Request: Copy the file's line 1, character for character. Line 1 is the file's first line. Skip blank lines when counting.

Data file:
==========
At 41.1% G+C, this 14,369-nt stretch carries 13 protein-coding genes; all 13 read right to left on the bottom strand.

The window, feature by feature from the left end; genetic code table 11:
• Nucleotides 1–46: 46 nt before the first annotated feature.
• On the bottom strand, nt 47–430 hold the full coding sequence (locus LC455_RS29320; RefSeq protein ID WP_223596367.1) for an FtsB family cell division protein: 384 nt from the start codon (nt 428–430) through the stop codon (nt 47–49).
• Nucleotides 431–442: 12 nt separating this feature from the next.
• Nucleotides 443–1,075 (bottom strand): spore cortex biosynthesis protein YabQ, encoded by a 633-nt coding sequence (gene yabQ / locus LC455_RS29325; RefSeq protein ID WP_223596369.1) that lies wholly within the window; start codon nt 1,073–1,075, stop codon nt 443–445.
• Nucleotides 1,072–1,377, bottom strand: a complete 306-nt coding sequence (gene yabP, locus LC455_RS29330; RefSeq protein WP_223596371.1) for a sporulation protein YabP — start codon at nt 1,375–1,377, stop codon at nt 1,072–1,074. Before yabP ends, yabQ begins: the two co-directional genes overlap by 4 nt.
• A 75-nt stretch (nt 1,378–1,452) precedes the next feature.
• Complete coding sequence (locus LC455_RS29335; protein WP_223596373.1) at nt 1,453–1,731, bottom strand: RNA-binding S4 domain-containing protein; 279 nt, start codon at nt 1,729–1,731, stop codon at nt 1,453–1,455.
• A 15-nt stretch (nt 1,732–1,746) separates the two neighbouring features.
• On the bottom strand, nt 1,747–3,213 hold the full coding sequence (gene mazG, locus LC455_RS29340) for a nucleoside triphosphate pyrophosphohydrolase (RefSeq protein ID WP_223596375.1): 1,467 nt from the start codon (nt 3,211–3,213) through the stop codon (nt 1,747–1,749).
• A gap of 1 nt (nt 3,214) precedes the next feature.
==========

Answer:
At 41.1% G+C, this 14,369-nt stretch carries 13 protein-coding genes; all 13 read right to left on the bottom strand.